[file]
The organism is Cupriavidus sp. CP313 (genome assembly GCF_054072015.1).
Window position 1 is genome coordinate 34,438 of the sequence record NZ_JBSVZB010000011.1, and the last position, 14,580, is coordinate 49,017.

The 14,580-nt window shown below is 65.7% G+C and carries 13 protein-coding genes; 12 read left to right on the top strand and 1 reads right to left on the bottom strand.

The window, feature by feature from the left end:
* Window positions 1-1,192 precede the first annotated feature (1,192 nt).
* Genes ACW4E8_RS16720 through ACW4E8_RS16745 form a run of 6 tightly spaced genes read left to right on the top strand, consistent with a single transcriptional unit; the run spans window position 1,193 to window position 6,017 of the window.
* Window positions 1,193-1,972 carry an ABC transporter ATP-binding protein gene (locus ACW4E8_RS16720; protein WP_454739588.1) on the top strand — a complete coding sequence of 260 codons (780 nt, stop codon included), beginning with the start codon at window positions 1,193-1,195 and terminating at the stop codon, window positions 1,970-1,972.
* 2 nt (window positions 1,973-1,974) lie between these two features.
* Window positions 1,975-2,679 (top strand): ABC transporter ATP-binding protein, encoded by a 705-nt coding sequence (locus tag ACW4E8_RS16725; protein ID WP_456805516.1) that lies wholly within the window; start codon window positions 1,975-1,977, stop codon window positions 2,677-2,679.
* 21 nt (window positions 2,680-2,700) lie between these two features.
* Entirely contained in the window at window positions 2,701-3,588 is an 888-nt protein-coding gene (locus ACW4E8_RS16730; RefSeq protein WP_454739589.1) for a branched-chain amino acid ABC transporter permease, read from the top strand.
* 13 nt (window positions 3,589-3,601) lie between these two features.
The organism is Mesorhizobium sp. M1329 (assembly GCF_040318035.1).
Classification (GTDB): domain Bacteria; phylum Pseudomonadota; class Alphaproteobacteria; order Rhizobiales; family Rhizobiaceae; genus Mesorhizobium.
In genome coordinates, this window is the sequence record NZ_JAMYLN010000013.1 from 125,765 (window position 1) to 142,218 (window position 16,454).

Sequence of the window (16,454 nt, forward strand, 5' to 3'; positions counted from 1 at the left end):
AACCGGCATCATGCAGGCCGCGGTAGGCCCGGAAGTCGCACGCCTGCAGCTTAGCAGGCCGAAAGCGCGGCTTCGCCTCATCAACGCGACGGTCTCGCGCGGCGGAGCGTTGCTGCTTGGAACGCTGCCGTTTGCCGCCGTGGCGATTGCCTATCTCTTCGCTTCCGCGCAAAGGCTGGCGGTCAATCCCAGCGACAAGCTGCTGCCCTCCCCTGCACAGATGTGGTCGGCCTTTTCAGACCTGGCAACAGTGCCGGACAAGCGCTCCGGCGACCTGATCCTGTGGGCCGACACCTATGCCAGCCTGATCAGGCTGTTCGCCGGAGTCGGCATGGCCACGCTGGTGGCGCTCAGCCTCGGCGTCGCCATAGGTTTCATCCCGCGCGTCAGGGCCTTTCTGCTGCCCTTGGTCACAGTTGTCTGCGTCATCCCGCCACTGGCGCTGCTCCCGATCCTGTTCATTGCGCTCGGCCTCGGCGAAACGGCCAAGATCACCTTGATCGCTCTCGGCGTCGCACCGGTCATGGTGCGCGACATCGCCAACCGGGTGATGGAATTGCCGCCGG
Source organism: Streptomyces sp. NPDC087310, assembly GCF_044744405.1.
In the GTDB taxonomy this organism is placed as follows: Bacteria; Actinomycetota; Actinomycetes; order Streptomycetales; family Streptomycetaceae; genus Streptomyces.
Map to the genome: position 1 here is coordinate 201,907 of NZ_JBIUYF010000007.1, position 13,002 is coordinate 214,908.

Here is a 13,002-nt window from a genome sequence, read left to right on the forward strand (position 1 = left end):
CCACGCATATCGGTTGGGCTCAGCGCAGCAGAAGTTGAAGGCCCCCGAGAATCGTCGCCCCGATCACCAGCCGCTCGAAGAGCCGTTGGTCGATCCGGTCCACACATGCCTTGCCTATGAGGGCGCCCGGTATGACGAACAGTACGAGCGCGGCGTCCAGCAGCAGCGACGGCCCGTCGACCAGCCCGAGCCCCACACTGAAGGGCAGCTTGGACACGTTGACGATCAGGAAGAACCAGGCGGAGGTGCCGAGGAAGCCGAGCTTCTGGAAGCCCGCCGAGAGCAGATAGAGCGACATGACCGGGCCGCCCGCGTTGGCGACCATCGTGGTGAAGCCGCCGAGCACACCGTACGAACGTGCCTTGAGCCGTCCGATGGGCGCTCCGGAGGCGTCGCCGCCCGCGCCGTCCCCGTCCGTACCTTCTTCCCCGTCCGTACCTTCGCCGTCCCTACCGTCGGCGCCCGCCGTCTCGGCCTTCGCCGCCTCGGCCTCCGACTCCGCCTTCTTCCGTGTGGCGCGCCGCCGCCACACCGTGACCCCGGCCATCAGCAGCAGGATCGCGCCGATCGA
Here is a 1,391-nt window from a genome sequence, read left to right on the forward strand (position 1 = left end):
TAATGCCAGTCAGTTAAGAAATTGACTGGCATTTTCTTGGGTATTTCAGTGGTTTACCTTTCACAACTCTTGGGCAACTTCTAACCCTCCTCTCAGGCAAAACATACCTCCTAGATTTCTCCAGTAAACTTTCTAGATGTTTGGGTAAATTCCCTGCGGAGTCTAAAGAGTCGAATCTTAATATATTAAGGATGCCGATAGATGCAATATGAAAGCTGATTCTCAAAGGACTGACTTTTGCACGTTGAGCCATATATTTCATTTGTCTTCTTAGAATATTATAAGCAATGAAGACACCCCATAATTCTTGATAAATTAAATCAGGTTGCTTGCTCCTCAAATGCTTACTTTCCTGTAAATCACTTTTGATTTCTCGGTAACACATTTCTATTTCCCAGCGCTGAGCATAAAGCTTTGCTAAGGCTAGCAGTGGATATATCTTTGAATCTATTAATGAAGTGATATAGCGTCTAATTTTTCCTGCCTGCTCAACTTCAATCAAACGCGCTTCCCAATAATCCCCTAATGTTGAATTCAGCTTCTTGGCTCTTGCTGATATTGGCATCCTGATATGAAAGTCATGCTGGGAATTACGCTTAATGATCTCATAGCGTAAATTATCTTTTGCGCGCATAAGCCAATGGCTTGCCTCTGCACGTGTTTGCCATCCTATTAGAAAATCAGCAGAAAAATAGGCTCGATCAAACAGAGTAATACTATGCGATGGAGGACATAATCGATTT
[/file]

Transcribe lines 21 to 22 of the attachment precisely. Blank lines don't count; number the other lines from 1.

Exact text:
Here is a 13,002-nt window from a genome sequence, read left to right on the forward strand (position 1 = left end):
CCACGCATATCGGTTGGGCTCAGCGCAGCAGAAGTTGAAGGCCCCCGAGAATCGTCGCCCCGATCACCAGCCGCTCGAAGAGCCGTTGGTCGATCCGGTCCACACATGCCTTGCCTATGAGGGCGCCCGGTATGACGAACAGTACGAGCGCGGCGTCCAGCAGCAGCGACGGCCCGTCGACCAGCCCGAGCCCCACACTGAAGGGCAGCTTGGACACGTTGACGATCAGGAAGAACCAGGCGGAGGTGCCGAGGAAGCCGAGCTTCTGGAAGCCCGCCGAGAGCAGATAGAGCGACATGACCGGGCCGCCCGCGTTGGCGACCATCGTGGTGAAGCCGCCGAGCACACCGTACGAACGTGCCTTGAGCCGTCCGATGGGCGCTCCGGAGGCGTCGCCGCCCGCGCCGTCCCCGTCCGTACCTTCTTCCCCGTCCGTACCTTCGCCGTCCCTACCGTCGGCGCCCGCCGTCTCGGCCTTCGCCGCCTCGGCCTCCGACTCCGCCTTCTTCCGTGTGGCGCGCCGCCGCCACACCGTGACCCCGGCCATCAGCAGCAGGATCGCGCCGATCGA